Speaker 1:

Tip four the best time to start a website was 20 years ago. The second best time is now Get started. Any website that isn't started and remains just an idea in your head is not going anywhere or going to achieve anything. Every successful site you see today was started by scratch by somebody someday in the past. So you need to get started today, not tomorrow, not in a week or a month, but today. This is just a simple fact of life. Everybody starts from scratch. The best time to start is now. Get on it.

Speaker 1:

Tip 15, familiarise yourself with Google spam policies so you don't get yourself penalised for doing something they don't like. It breaks my heart every time I see a website owner complain they've got penalised by google for following and implementing an seo tactic that turned out to be against google spam policies. Google's very clear on what tactics they consider against their rules, so make sure you read them and keep up to date with them as they change over time. You really have no one to blame but yourself if you cross their lines and get penalized now if you want to cross the lines, if you want to do that and you know you're crossing the lines, then fine, knock yourself out. That's brilliant. But I'm just so concerned the amount of people who are giving out advice online on youtube and on places like that, where they're just saying people do this to rank, but they don't tell people that what they're suggesting them for them to do is against google's terms of service. So you need to be have your eyes open, you need to know what's going on. So just familiarize yourself with google spam policies just google spam policies and you'll find them very clear, very easy to read. No, you need no technical jargon, anyone can understand them, just do it.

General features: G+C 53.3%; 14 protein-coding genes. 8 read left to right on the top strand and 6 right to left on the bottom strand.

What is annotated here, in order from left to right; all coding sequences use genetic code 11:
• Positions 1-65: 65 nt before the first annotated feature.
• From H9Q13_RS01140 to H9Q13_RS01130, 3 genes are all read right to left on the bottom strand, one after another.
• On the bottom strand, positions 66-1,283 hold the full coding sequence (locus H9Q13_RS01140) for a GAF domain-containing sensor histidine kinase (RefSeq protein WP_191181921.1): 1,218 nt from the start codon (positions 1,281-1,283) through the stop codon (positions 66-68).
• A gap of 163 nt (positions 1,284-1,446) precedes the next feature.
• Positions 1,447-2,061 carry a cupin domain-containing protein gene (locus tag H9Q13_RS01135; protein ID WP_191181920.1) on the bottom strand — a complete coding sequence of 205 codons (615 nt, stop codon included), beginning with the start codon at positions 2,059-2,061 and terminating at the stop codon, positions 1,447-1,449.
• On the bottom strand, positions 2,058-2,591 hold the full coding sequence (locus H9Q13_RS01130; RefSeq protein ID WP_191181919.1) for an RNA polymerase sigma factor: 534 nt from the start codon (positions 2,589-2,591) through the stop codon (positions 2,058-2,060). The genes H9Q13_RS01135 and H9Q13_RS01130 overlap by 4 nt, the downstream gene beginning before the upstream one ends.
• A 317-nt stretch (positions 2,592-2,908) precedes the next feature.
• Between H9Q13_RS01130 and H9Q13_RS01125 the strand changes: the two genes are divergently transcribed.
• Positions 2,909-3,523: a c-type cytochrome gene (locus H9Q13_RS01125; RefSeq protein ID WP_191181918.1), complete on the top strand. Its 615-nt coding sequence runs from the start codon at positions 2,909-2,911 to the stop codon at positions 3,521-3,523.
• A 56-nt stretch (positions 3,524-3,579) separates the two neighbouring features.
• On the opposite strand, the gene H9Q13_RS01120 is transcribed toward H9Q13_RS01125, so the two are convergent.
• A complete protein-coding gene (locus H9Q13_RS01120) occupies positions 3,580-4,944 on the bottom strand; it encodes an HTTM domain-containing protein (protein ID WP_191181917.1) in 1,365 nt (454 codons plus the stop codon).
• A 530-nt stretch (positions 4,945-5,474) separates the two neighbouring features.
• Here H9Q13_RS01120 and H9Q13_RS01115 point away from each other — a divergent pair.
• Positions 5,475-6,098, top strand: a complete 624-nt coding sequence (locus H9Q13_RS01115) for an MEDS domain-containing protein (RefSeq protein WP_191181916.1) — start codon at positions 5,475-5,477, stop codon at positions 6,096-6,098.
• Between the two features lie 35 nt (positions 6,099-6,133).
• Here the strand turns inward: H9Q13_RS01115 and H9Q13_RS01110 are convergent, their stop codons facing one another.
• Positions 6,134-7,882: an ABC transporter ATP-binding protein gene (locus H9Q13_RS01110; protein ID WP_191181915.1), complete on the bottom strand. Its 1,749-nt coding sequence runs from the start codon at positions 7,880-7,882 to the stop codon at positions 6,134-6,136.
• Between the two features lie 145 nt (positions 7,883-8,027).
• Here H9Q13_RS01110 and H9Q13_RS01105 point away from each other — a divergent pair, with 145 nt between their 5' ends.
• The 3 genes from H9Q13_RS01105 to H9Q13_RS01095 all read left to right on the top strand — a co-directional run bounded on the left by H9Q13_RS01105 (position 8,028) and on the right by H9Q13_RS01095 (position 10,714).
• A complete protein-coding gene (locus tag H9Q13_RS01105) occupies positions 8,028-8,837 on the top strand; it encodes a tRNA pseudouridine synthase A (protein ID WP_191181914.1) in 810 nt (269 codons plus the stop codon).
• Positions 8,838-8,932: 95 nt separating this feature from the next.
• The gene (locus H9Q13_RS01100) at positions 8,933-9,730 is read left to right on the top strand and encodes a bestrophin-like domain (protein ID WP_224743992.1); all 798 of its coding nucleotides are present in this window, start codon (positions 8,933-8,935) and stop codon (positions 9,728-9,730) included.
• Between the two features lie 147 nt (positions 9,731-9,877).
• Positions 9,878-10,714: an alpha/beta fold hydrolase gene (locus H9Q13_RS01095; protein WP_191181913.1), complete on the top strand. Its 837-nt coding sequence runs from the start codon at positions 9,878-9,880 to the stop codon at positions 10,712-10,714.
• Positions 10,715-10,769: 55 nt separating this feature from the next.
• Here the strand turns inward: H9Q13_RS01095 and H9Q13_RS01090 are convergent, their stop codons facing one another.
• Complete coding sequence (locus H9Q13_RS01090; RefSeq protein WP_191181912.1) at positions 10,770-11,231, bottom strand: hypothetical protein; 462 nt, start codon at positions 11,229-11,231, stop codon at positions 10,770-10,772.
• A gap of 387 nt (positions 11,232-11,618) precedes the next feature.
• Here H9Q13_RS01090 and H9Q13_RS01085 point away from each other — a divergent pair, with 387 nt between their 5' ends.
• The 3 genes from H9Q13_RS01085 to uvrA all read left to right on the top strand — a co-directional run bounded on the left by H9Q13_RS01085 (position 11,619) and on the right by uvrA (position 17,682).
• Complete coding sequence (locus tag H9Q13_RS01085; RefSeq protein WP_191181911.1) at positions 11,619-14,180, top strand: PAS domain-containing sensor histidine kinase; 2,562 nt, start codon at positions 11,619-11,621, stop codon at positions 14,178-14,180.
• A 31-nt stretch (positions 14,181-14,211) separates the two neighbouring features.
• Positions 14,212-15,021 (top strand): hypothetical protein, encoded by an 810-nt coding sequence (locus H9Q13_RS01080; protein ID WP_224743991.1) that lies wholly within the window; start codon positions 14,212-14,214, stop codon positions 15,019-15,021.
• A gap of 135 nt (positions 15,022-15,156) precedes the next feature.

Speaker 1:

Tip 16 don't scrimp on web hosting. Always pay for decent, fast and reliable hosting. Now this goes back to tip one in a previous episode. As well as wanting your hosting to be fast, google also wants sites to be reliable. It doesn't want to be sending people to a website that's offline for any reason. So you want your hosting to be as reliable as you can afford. Google accepts that every website will occasionally have downtime. You know even Twitter, bbc News, news all of them occasionally go down. But if your website is down often or for extended periods, then it will start to affect your rankings. Google will start to just demote you. If they can't trust it's going to be there. It's also bad for your users people who come to a site and find it's not there. They're just never going to come back. So you know, get good, reliable hosting.

Speaker 1:

Tip 17 make sure your website is backed up or hosted on a surface that provides auto backups. If something disastrous happens, you need to be able to recover it. It's the nightmare situation if any website is losing all the hard work you put into creating and building that website because of an unrecoverable server error or software error. You absolutely must ensure your website's backed up regularly and they have a plan in place to recover if the very worst happens. Lots of services will do this for you. Just make sure that when you're buying the service, that this is included and if it's not included, that you know what you're doing. You might be very technical, complete tits on yourself, but if not, make sure that you know you're happy, if something goes wrong like this, that your hosting provider can recover it all for you.